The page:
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Overseas agents

Disclosure date: 24 January 2012

Reference: FOI2011/105

Request

1) Please could you provide a list of all Overseas Agents that are used for student recruitment or university representation purposes. (Only agents that have been used in the 2010-11 academic year).

2) For each Overseas Agent, please list all payments and contracts with that company for the 2010-11 academic year. Please state the amount of money that was paid, and the service that was provided by the Agent. If there are any additional financial agreements with the company, please state these also (e.g. the company will get X% of the tuition fee for every student they recruit, etc).

3) Please state how much the university paid in total to Overseas Agents during the 2010-11 academic year.

4) If known, please state how many students were recruited by Overseas Agents for courses that started in Autumn 2011.

Response

1)

Aoji Enrolment Centre of International Education Ltd
Aspire Educational Consulting
Atlas International
Beijing HHL Overseas Education Service Co. Ltd
Beijing JJL Overseas Consulting & Service Co Ltd
Beijing New Oriental Vision Overseas ConsultCo.Ltd
beo
Bosss UK Ltd
British Side Education Counselling Service
Burgeon Education
Centre for Economic Training in Africa
Cheeway Education International
CNUK-China - UK Culture & Commerce Association Ltd
Commerce Linkage
D & S Education Consultancy Co
EDCON
EDM
Eduabroad Consulting
Education Resources Network
EduGlobal
Eduk
Edukation Ltd
Edushanghai International Co. Ltd
EDWISE International
EIC Group Ltd
GetSet Ltd
Global Education Services
Global Visions International Education
Golden Arrow Overseas Consulting
Gostudy Education Institute
HR Consultants
HRD Services
Huashen International Education Co. Ltd
IAE EduNet
Index Education Services
International Placewell Consultants PVT Ltd
i-One Education Centre
JA Study Abroad Center (JASA)
Knowledge HorizonLinx Enterprises Ltd
London School of English
Mentor ISC (Education & Training Consultants) Ltd
New Oriental Education and Technology Group
Orienchange Ltd
Oxbridge Consulting Inc.
Oxford Vision Consultancy Ltd
Penprapa Advisory Study Abroad Ltd
Peopleoving Education
Rain Watcher (UK)
Samid Foundation/Student Exchange
Savi (UK) Ltd
SchoolGuide
Shanghai Huashen
Shanghai SISU Educ .Inf.Centre for Int. Exchanges/SISU Study Abroad Centre
Sino-UK Culture Express
Student AZ Exchange
studentgenerator.com
Study in England
Study International (SI-UK Education Council)
Study Outside Norway AS
Thames Education Ltd
The Combine Company
Tri-V UK
UCAS
UK Arts Uhak
UK Edu Centre
UK Education Centre Ltd
UK International Education Alliance
UKEAS Ltd
UKEN (UK Education Network)
UKEO Korea Ltd
UKuhak.Com
Wiseway Global Co. Ltd


2) In general terms the services provided by the agents that we use are promotion of our programmes, selecting suitable applicants, counselling potential students, assisting with the application and fee payment process and with visa applications. Commission for recruiting students is always 10%.

I can confirm that SOAS holds information on payments to overseas agents. However, the School believes that disclosing this information would prejudice the commercial interests of the School. The information is therefore covered by the exemption at section 43(2) of the Freedom of Information Act.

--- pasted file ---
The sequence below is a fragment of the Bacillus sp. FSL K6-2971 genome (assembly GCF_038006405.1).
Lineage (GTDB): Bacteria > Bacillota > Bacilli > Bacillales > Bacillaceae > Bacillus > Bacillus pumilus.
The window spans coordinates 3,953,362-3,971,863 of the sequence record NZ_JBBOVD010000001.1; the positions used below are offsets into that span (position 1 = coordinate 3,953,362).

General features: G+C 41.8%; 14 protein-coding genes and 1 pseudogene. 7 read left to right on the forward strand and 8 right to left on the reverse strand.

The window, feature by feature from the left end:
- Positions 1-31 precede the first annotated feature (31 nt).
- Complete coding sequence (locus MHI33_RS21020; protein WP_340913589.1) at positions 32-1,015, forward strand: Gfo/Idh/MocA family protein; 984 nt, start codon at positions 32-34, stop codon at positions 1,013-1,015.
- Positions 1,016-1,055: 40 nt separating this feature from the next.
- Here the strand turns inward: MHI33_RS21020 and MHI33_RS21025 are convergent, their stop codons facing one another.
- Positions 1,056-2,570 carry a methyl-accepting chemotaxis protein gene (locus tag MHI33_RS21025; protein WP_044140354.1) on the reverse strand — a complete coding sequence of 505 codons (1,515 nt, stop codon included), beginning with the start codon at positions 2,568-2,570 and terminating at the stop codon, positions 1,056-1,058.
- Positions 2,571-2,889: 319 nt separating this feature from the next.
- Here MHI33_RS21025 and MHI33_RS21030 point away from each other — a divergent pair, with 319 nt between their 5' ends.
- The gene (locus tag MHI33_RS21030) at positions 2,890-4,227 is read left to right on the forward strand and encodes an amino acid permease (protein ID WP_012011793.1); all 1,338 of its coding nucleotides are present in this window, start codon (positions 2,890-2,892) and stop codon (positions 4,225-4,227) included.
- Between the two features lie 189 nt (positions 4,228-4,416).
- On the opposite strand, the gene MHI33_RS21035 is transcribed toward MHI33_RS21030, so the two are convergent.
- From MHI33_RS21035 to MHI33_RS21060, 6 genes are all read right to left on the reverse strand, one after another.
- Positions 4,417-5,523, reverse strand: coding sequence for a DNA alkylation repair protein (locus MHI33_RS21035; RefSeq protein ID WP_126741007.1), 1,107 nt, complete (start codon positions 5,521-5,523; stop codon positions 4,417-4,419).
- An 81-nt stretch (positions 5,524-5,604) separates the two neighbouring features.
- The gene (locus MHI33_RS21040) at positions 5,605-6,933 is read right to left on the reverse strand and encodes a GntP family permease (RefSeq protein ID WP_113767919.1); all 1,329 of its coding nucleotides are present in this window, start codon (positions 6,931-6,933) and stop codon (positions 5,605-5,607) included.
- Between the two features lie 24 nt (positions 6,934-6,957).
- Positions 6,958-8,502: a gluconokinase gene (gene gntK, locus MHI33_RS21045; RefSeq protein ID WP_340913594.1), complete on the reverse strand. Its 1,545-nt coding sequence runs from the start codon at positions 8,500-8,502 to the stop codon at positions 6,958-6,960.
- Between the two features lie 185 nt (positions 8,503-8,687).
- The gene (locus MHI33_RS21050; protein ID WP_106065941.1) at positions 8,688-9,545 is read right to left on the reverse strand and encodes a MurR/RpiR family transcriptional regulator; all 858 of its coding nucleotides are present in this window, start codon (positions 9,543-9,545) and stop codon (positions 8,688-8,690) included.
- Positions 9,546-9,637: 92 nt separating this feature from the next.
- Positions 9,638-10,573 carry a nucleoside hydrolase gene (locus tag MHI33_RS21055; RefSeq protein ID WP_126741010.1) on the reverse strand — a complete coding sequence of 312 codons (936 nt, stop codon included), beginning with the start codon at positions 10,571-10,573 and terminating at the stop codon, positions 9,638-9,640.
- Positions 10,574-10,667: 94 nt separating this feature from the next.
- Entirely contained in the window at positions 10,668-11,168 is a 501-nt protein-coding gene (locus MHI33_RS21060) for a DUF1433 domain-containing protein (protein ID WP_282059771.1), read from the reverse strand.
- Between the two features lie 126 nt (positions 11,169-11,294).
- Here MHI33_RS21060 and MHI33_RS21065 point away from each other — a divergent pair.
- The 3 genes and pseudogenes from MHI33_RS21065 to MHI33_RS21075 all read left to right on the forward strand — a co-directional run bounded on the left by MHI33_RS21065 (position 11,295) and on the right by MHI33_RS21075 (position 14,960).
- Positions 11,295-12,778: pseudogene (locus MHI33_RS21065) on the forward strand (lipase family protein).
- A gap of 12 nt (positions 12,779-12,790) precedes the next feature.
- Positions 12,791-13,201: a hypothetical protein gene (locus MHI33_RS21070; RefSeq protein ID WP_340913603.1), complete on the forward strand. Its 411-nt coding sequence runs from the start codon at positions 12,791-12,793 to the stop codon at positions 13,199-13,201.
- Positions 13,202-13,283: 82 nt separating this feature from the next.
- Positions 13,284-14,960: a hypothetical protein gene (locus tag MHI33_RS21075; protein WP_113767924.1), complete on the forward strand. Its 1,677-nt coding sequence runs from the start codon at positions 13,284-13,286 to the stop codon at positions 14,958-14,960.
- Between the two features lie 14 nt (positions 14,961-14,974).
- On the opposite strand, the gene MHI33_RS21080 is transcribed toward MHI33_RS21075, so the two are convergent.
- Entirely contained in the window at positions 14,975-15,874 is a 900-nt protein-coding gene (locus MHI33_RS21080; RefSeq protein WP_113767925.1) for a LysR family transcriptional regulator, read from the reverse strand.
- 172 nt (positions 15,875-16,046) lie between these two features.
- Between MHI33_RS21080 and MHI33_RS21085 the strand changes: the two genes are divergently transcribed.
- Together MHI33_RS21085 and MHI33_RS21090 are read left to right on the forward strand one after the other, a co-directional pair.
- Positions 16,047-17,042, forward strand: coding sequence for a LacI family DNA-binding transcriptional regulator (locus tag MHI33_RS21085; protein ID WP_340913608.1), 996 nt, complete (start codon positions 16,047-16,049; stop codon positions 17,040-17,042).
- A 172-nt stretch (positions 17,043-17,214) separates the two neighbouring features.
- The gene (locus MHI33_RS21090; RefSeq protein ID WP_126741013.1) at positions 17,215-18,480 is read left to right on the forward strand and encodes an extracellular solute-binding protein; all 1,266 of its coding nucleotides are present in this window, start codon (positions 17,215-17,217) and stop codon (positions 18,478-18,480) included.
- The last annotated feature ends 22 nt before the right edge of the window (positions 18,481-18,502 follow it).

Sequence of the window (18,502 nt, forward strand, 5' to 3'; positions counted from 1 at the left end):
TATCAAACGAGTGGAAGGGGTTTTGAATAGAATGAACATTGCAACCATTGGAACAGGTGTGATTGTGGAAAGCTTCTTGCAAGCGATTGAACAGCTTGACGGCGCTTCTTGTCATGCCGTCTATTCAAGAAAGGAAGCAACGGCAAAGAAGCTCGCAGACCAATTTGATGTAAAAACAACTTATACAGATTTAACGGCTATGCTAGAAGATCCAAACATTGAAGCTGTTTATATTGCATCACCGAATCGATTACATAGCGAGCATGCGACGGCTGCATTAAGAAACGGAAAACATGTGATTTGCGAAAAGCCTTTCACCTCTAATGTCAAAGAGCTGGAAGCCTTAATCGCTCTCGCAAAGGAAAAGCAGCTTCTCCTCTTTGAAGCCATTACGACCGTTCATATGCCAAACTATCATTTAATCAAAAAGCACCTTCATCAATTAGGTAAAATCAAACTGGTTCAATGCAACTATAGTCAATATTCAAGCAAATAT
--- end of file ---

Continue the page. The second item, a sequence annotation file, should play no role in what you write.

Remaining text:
A significant proportion of the School’s annual intake is made up of overseas students, who in turn provide a large proportion of the School’s income through fees. Overseas agents help the School to recruit some of these students – approximately 10% of degree applicants from overseas. If the School disclosed details of how much it paid to individual agents, this would be likely to prejudice the School’s ability to negotiate the best terms with individual agents.

The exemption at section 43(2) is subject to a public interest test. Arguments in favour of disclosure are:

There is a general public interest in improving the transparency and accountability of public bodies, ensuring that public money is well spent, and that the School is obtaining value for money in procurement of services.

Arguments in favour of maintaining the exemption are:

There is a public interest in the School being able to recruit as many students as possible from overseas, both for income purposes, and to maintain its attractiveness as a place to study. It is not in the public interest for agents to be put in a stronger position to negotiate with the School, as this could potentially result in more public money being spent.

The School takes the view that the information being disclosed showing how much is spent on Agents and how many students were recruited meets the general public interest in transparency. It is very important that the School’s ability to recruit students from abroad is not impaired, especially at a time of economic difficulty at home. In the School’s view the public interest in maintaining an affordable pool of agents, who in turn can supply the School with new students, outweighs the interest in disclosure of information on payments to agents.

3) £331,455.19 was paid in total to Overseas Agents during 2010-11. Not all of the agents listed under question 1 above recruited students or received payments during 2010-11.

4) Approximately 241 students were recruited by overseas agents for courses that started in Autumn 2011.